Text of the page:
Thursday’s operation by 4,000 US marines in southern Helmand marks the start of a critical new phase in America’s Afghan strategy. For years, western leaders have feared that Nato is losing the fight against the Taliban, that the US-led operation is under-resourced, that President Hamid Karzai’s government is too weak. Now, hopefully, things are about to change. Barack Obama began as president making clear he wanted to devote more resources to Afghanistan, despatching 21,000 extra US troops to the country. In southern Helmand on Thursday, those troops began the fightback.
The Obama administration is right to have begun this full frontal assault on the Taliban’s strongholds. Of course, as Mr Obama recognises, many of Afghanistan’s problems can only be solved by action outside the military sphere. The security of the region depends on stability in Pakistan as much, if not more, than Afghanistan. Success in Afghanistan also depends on boosting civilian and humanitarian assistance from the west.
But the administration also knows that no progress can be made on any front unless there is first a major improvement in the security situation on the ground – above all in the Taliban’s southern heartland. If the Afghan people are to back the country’s civil institutions, they must see clear evidence that the core Taliban is either being eliminated or won round. The uneasy stalemate that has reigned for so long in Helmand between British troops and Taliban insurgents is simply not good enough.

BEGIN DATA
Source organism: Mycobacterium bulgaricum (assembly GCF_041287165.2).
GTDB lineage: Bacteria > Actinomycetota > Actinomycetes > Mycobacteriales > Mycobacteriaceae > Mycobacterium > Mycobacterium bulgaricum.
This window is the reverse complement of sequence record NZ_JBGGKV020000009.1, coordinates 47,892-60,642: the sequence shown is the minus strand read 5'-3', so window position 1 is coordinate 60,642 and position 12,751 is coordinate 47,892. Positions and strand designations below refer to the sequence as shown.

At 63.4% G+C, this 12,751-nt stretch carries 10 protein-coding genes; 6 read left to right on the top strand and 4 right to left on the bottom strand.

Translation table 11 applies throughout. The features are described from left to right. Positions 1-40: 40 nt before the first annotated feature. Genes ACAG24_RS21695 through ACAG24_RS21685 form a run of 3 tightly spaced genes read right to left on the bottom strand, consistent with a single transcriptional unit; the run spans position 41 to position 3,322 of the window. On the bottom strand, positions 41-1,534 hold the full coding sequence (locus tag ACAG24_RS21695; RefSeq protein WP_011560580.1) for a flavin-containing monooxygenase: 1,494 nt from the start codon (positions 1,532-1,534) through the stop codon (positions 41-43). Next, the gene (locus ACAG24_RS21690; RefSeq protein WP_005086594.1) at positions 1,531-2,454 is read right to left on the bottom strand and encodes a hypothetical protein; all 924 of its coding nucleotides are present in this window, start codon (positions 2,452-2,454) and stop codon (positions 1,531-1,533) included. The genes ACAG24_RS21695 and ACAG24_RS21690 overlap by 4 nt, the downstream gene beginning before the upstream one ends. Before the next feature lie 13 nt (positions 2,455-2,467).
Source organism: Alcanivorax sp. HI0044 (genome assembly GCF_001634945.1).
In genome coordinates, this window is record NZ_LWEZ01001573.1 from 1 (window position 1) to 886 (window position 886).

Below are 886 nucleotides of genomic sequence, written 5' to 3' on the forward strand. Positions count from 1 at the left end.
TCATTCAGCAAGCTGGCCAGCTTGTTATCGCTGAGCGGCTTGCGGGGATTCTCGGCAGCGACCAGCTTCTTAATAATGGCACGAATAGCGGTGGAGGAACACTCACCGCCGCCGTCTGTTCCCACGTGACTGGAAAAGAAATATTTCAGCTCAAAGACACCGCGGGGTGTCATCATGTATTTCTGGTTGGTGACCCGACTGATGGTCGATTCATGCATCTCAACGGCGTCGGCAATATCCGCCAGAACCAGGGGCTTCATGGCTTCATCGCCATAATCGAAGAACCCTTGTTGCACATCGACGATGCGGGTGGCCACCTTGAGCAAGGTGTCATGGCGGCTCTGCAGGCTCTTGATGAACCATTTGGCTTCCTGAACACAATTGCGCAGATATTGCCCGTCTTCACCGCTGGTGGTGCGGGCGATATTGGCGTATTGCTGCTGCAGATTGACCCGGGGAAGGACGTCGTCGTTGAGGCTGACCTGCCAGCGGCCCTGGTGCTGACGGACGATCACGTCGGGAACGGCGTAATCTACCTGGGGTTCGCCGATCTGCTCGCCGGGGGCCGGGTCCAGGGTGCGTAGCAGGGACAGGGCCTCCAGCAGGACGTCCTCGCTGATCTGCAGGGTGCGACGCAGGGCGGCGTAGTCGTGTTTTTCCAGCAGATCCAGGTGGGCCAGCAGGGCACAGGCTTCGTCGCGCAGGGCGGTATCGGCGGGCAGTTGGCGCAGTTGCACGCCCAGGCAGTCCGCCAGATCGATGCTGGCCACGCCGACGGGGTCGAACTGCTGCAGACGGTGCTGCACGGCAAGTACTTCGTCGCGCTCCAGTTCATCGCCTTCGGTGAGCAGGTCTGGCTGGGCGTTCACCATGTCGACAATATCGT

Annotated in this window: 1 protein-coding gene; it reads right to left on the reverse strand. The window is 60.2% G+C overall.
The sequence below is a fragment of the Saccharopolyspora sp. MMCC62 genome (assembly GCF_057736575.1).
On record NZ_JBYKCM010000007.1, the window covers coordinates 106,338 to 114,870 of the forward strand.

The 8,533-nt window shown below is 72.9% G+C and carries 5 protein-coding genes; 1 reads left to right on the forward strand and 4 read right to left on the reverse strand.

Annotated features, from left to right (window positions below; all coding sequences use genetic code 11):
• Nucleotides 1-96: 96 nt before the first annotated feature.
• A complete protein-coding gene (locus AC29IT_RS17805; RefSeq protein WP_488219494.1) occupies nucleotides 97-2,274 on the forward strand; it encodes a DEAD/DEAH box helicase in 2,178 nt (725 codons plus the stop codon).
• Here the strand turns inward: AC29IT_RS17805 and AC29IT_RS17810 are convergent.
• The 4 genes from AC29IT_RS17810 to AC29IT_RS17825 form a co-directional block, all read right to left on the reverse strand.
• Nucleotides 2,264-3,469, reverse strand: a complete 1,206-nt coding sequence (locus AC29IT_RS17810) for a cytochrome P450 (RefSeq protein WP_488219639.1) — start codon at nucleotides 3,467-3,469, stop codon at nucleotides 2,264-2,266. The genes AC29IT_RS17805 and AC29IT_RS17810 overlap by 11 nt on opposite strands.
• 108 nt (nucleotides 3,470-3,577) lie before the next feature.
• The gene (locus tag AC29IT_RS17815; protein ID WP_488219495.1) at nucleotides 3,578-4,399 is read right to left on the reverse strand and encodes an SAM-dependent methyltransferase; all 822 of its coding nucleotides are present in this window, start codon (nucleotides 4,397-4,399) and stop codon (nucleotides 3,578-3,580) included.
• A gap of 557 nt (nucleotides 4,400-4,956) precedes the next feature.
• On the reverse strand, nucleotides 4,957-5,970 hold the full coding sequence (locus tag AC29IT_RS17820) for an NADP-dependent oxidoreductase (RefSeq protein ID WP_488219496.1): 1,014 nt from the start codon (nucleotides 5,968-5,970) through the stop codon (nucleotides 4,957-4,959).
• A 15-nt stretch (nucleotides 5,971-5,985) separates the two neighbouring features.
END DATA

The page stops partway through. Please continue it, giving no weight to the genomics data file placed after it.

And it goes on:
Thursday’s action is only a start. There are big challenges ahead. US public opinion must accept that this more proactive phase of the war may bring a sharp increase in American casualties. The fight to evict the Taliban from its sanctuaries will be bloody. Once the Taliban are evicted, the task of securing communities against roadside and suicide bombs will be tough, as the British know to their cost.
The biggest challenge, however, will be to convince Afghans that progress will be sustained. Two things are critical. There must be many more members of the Afghan National Army on the ground, taking the lead on security issues. In Helmand, there are still far too few ANA in evidence. The US must also make clear that it has the determination to stay the course. Mr Obama says he wants to see visible progress in Afghanistan one year from now. But in all truth, it will take more than a year to turn Afghanistan round.
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